BoA’s long career has spawned numerous songs over the years—two of which are “Disturbance” and “The Shadow.” These two could easily have been made for learners of Korean who’ve gone beyond the basics but haven’t yet reached the intermediate stage. Their pacing and level of vocabulary is just right for learners of that level.
The songs contain lines and vocabulary that are a mix of the basics, idioms and poetic lines like: “내슬픔을외면하는너” (Nae seulpeumeul oemyeonhaneun neo – You turned away from my sadness.) So if you want your Korean to sound a little bit more enriched and textured, check out these two of BoA’s songs.
You know somebody’s going to be big when, a month after her debut, she’s already winning awards like “Song of the Month” and “Rookie of the Month” (from Cyworld Music Awards).
Ailee not only achieved that, but she also received the Best New Artist Award at the MelOn Music Awards, Golden Disk Awards, Gaon Chart K-pop Awards and the Seoul Music Awards.
It’s the voice.
Ailee (Amy Lee) is a Korean-American singer who came to Korea in 2010 and created waves in the music industry. In 2013, she released her second mini-album and her single “U&I” soared to the top of Korean music charts in 4 minutes! That same day, record stores were practically running out of copies of her album.
I’m not saying you’ll be learning Korean just as fast, but you’ll definitely catch her magic when you listen to her.
“Don’t Touch Me” is one of those Ailee songs that language learners can mine for vocabulary. And, if you haven’t noticed by now, Korean songs haven’t only been influenced by American music, they even use English in their lyrics. Use these “English moments” to help you get the gist of the song as well as contextualize the lines. Be on the lookout for them!
Another Ailee song worth a listen is “I Will Show You.” It’s a very approachable song. The lines are written in the first person, so it has plenty of “I,” “Me,” “My” and “Mine” sentence constructions which are essential for everyday communication.
If you’ve heard of the Korean boy group Big Bang, you’ve probably heard of G-Dragon.
If you only know Big Bang as how the universe started, let me tell you a little bit about this Korean rapper who The Telegraph dubbed as “arguably the biggest Asian artist in the world.”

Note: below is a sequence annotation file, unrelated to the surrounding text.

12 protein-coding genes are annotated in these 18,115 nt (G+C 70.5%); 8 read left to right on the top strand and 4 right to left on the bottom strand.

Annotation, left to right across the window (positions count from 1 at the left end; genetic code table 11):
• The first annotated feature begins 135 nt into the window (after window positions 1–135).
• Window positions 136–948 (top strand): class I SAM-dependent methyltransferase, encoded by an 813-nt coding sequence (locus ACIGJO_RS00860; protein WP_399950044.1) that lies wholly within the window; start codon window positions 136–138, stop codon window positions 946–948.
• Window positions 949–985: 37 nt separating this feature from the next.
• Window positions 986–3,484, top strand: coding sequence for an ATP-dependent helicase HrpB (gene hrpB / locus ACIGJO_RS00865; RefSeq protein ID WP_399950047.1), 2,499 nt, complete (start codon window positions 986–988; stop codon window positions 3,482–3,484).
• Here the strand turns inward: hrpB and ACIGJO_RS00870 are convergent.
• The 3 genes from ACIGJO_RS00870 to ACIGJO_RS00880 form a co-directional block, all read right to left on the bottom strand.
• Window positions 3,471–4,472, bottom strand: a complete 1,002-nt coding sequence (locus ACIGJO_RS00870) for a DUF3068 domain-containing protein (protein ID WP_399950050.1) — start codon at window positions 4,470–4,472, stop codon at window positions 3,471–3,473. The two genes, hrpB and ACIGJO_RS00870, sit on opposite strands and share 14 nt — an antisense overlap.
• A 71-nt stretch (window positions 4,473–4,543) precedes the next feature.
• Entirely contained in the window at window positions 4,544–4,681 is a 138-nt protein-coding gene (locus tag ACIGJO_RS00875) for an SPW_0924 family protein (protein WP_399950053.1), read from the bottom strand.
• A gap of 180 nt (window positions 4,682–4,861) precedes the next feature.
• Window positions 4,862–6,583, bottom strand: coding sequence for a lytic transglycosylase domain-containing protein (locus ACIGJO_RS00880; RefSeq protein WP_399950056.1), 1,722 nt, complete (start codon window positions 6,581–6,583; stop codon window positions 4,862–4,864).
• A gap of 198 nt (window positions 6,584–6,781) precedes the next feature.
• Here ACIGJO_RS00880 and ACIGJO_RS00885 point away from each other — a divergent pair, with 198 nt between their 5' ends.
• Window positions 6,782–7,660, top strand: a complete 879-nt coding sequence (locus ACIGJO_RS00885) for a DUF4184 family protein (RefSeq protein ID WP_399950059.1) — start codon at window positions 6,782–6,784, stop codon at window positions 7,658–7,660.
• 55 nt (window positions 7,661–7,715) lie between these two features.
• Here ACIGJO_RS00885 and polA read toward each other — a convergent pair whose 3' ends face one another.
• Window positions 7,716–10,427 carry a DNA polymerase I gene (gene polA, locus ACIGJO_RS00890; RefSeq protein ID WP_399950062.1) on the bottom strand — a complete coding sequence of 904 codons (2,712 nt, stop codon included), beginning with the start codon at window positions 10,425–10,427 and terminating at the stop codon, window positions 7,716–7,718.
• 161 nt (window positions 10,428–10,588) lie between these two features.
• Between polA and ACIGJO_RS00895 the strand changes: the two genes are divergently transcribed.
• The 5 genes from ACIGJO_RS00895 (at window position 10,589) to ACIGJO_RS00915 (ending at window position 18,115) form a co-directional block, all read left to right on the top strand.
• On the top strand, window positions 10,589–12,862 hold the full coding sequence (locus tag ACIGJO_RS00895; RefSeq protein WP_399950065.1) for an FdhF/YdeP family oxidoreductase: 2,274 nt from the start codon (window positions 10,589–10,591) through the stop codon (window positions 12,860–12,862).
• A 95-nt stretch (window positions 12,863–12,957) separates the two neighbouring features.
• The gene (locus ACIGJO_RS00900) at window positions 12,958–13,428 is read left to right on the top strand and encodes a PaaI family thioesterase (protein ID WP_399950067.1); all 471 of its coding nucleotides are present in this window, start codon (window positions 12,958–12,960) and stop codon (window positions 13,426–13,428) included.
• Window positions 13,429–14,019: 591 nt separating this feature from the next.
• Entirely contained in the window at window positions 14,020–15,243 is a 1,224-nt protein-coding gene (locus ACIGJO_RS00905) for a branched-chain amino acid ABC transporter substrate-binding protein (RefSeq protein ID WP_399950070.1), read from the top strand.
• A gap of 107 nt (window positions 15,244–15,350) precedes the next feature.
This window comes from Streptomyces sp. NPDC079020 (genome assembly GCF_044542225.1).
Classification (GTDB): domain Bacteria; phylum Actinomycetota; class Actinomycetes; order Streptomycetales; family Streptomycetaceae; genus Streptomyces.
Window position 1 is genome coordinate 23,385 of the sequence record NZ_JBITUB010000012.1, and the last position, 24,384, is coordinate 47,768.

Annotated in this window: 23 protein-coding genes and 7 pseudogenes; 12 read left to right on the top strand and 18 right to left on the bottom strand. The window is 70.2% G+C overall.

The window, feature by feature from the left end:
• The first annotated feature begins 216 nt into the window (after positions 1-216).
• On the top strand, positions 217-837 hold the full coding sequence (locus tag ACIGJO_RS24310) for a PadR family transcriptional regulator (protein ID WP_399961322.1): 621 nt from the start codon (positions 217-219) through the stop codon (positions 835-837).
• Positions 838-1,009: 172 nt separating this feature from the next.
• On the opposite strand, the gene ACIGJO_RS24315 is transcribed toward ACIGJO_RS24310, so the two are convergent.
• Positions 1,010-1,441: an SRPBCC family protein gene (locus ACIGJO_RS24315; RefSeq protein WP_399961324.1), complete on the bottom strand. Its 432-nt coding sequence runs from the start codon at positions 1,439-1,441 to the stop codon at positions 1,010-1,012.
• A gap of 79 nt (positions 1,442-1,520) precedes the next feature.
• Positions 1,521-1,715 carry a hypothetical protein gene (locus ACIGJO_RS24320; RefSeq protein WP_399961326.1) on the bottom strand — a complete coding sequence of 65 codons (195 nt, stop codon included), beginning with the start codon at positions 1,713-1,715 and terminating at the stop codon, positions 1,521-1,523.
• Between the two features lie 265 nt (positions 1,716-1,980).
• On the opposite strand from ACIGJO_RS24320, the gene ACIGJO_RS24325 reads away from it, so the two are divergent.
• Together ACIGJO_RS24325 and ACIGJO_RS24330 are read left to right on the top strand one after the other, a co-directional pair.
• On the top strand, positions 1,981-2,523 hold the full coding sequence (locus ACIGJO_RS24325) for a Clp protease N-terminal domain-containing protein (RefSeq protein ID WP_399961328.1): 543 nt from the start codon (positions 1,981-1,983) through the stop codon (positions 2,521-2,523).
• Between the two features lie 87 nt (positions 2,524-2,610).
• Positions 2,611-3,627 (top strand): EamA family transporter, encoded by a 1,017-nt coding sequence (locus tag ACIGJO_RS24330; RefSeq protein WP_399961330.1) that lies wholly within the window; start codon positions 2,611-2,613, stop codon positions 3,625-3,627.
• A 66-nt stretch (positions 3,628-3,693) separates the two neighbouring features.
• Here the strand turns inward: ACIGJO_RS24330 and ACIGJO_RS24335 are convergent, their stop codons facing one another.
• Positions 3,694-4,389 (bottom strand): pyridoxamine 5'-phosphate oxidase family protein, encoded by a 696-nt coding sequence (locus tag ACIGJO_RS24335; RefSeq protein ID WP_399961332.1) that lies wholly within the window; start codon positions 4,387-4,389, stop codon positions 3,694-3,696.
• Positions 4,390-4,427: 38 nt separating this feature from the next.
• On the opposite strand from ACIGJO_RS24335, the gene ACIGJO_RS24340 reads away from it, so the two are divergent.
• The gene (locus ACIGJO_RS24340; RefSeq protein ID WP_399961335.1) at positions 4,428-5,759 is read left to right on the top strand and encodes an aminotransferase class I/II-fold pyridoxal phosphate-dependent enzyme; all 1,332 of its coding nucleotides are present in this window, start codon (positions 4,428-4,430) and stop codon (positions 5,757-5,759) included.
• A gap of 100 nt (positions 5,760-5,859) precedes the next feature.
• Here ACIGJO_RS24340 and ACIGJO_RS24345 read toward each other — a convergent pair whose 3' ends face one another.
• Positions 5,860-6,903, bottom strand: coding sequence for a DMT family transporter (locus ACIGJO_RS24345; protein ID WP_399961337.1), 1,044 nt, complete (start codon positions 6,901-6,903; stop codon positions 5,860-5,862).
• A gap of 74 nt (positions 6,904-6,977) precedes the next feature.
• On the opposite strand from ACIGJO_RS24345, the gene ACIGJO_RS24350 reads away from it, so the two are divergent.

Kwon Ji-yong, also known as G-Dragon, trained for 6 years under YG Entertainment before debuting as member of Big Bang. What this basically means is that the guy has paid his dues. Korea has this humbling process of training artists to physical and mental limits before they’re debuted to the public.
First of all, you’ve got to audition in order to have the privilege to train. And once you’re in, if you do get in, it can only mean hours upon hours of dance practice, endless singing lessons and language lessons. The environment is super competitive and you’re training side by side with fellow dreamers who are as talented or more talented than you. You’ll be performing in front of the company president on a regular basis. Plus, you can be cut from the training pool at any moment, without appeal.
All this for the chance to be a K-pop star.
G-Dragon went through that for 6 years. That should give you inspiration as a language learner. If huge Korean idols can go through the same cycle of hurdles and setbacks, you shouldn’t be discouraged in your own linguistic endeavor.
And you shouldn’t quit on these G-Dragon songs.
His “Who You?” and “Crooked” would be ideal for intermediate to early-advanced learners. Early sections of the songs are easy enough to follow and make out the words. This is even helped by the regular rhythm inherent in the lines. Their beats make the phrases very memorable. Towards the middle parts of the songs, up-tempos happen and rap sections begin. If you want to have songs that mimic the pace of spoken Korean, these two would be a good start.
So, do you feel like being tutored by your favorite Korean idol yet? They’re on YouTube, at your beck and call.
Check out their songs and you won’t just fall in love with their looks or their dance moves or their music.
You’ll become enamored with the beautiful Korean language.